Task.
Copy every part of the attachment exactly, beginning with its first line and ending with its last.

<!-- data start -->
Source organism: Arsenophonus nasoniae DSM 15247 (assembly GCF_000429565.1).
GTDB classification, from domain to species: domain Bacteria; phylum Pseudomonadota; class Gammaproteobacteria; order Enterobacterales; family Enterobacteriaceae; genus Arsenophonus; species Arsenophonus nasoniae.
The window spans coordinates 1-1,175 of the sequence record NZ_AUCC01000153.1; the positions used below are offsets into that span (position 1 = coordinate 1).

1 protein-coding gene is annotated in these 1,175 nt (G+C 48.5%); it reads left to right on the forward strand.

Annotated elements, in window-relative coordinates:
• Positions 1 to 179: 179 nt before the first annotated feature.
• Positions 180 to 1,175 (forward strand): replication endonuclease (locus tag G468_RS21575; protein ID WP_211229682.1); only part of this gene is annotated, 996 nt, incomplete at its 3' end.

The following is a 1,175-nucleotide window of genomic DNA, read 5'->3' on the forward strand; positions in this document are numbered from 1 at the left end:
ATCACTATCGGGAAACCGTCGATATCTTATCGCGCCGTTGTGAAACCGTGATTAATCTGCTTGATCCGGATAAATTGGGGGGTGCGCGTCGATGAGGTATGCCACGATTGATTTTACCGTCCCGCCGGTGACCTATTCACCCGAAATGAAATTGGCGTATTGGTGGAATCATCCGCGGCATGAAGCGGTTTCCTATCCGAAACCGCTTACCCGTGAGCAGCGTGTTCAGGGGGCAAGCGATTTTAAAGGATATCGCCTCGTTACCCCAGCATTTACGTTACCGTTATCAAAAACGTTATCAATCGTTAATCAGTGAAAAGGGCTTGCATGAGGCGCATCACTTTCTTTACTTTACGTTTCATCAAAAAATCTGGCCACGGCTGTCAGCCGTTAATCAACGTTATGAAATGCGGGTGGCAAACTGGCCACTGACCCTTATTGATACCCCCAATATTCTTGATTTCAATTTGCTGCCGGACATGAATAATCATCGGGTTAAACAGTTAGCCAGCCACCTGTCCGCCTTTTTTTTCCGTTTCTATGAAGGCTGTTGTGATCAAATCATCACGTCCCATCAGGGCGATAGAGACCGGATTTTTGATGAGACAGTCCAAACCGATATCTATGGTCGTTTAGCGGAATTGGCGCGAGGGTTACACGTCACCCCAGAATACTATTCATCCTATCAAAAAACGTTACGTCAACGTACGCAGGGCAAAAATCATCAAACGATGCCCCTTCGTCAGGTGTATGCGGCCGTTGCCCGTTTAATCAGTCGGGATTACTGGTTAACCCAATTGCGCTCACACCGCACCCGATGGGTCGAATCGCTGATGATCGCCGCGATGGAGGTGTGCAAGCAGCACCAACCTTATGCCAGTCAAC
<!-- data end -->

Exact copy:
Source organism: Arsenophonus nasoniae DSM 15247 (assembly GCF_000429565.1).
GTDB classification, from domain to species: domain Bacteria; phylum Pseudomonadota; class Gammaproteobacteria; order Enterobacterales; family Enterobacteriaceae; genus Arsenophonus; species Arsenophonus nasoniae.
The window spans coordinates 1-1,175 of the sequence record NZ_AUCC01000153.1; the positions used below are offsets into that span (position 1 = coordinate 1).

1 protein-coding gene is annotated in these 1,175 nt (G+C 48.5%); it reads left to right on the forward strand.

Annotated elements, in window-relative coordinates:
• Positions 1 to 179: 179 nt before the first annotated feature.
• Positions 180 to 1,175 (forward strand): replication endonuclease (locus tag G468_RS21575; protein ID WP_211229682.1); only part of this gene is annotated, 996 nt, incomplete at its 3' end.

The following is a 1,175-nucleotide window of genomic DNA, read 5'->3' on the forward strand; positions in this document are numbered from 1 at the left end:
ATCACTATCGGGAAACCGTCGATATCTTATCGCGCCGTTGTGAAACCGTGATTAATCTGCTTGATCCGGATAAATTGGGGGGTGCGCGTCGATGAGGTATGCCACGATTGATTTTACCGTCCCGCCGGTGACCTATTCACCCGAAATGAAATTGGCGTATTGGTGGAATCATCCGCGGCATGAAGCGGTTTCCTATCCGAAACCGCTTACCCGTGAGCAGCGTGTTCAGGGGGCAAGCGATTTTAAAGGATATCGCCTCGTTACCCCAGCATTTACGTTACCGTTATCAAAAACGTTATCAATCGTTAATCAGTGAAAAGGGCTTGCATGAGGCGCATCACTTTCTTTACTTTACGTTTCATCAAAAAATCTGGCCACGGCTGTCAGCCGTTAATCAACGTTATGAAATGCGGGTGGCAAACTGGCCACTGACCCTTATTGATACCCCCAATATTCTTGATTTCAATTTGCTGCCGGACATGAATAATCATCGGGTTAAACAGTTAGCCAGCCACCTGTCCGCCTTTTTTTTCCGTTTCTATGAAGGCTGTTGTGATCAAATCATCACGTCCCATCAGGGCGATAGAGACCGGATTTTTGATGAGACAGTCCAAACCGATATCTATGGTCGTTTAGCGGAATTGGCGCGAGGGTTACACGTCACCCCAGAATACTATTCATCCTATCAAAAAACGTTACGTCAACGTACGCAGGGCAAAAATCATCAAACGATGCCCCTTCGTCAGGTGTATGCGGCCGTTGCCCGTTTAATCAGTCGGGATTACTGGTTAACCCAATTGCGCTCACACCGCACCCGATGGGTCGAATCGCTGATGATCGCCGCGATGGAGGTGTGCAAGCAGCACCAACCTTATGCCAGTCAAC